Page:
Interesting. I span stuff on the Duo all the time. The main use case in the large format, single(ish?) device I’m proposing is complex document comparison and markup. Admittedly, if more apps supported multiple instances, there would be less need for “spanning” in the Duo context. The value of the physical attachment for this use case is instant identical side-by-side positioning, as opposed to a kludgier “remember to bring the stand” which is at a different angle for glare, progressive lens eye glasses, etc.

BT keyboard in front of the vertical monitor, while the slate is flat seems to get ~90% of the functionality when screens would be split - assuming the cabling doesn’t complicate the ergonomics. Another value of the form factor I’m suggesting is no need to carry/keep up with yet another cable for the screens; that should be built into the OS.

Good stuff @violajack. Thanks for helping me bat this around “out loud.”


Yes - window management, and even parts of the Windows Office 365 applications, are better in Windows. And of course, I will have to deal with my Finder aversion and deep nested hierarchical file structure if I retreat once again. Offsetting that is the synergy and the much better OneNote experience on my iPad.

Of course @violajack and @Bishop are discussing a course of action above that is very workable, but if my SP8 is in laptop mode for the Zoom/Teams meeting I need a note taking device: Fold3 wasn’t the answer (because of OneNote) and I just don’t want a regular Android tablet.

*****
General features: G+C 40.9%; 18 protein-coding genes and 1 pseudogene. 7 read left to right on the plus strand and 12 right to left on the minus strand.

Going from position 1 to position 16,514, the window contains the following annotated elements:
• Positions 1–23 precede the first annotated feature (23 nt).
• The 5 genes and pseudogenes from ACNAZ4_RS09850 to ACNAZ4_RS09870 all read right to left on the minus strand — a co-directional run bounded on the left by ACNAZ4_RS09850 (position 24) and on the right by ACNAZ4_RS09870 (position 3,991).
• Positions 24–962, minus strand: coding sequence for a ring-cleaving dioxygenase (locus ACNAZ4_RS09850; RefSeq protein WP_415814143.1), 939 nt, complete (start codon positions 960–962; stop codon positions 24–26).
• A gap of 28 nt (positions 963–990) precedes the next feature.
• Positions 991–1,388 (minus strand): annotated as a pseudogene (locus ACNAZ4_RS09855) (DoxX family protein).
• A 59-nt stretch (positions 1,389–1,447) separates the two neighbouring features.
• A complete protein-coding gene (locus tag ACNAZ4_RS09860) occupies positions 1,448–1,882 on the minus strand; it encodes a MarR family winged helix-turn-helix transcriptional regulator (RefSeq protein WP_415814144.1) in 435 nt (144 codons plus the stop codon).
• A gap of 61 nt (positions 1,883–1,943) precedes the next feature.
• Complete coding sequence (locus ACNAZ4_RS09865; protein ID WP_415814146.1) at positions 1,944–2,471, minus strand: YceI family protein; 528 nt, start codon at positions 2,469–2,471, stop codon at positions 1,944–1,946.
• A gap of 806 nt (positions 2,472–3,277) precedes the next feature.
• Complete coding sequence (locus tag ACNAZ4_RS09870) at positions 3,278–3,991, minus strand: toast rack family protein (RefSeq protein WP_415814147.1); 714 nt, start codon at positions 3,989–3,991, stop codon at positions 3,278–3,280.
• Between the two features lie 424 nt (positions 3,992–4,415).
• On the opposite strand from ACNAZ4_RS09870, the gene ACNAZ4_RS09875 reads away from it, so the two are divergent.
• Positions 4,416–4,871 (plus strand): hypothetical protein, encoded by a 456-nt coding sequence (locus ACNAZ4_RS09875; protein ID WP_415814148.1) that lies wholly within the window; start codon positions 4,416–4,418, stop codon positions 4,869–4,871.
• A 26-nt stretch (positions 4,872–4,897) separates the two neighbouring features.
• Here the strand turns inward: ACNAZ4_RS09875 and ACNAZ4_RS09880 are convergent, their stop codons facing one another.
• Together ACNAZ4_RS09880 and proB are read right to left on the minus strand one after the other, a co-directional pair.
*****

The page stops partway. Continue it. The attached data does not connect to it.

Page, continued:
Of course, the SP8 and iPad Pro can do this as well, just NO interoperability…

All I want is my cake, generously frosted and with a good side dose of Hagen Das vanilla bean on the side, so I can eat it too!


Yeah, I missed the thing about the Zoom/Teams camera being in the slate lying flat instead of the upright monitor. :thinking:


I did try, once upon a time, an app that allowed my phone to function as a webcam to supply video to zoom on a windows computer. I used it to get a different angle for a workshop that needed a “violin cam” in addition to the face cam. Much easier than contorting posture to get a top down view from a laptop webcam. So, potentially, one could have a set up with a surface flat, driving an external monitor, with a cell phone mounted on the side of the monitor. But that’s two cables running from tablet to monitor and tablet to phone or monitor to phone depending. Plus whatever other input devices you might want if typing on the onscreen keyboard is not an option for how much text input would be required.

Fun fact, there is one parent at the gym that will occasssionally pull out an at least 15" portable display to set up next to their at least 15" laptop. That set up kind of dominates the one table in the lobby. You can’t really see in the gym from that table though, so I tend to take lapable things or just read on my phone or a small tablet so I can watch my kids some too.

One day, the guy behind me brought his steam deck. I don’t think he was watching his kid much. But it did make me think of the whole steam deck + lapdock thing that some people do.

I’m so tempted to get a set of Nreal airs for on the go dex. Oops, off to the things I want but can’t pull the trigger on thread.


Now that Apple has Continuity Camera, which from my own experience works exceptionally well, you can bet that Samsung will bring out a comparable product. Hopefully for Windows PCs not ChromeBooks.

1 Like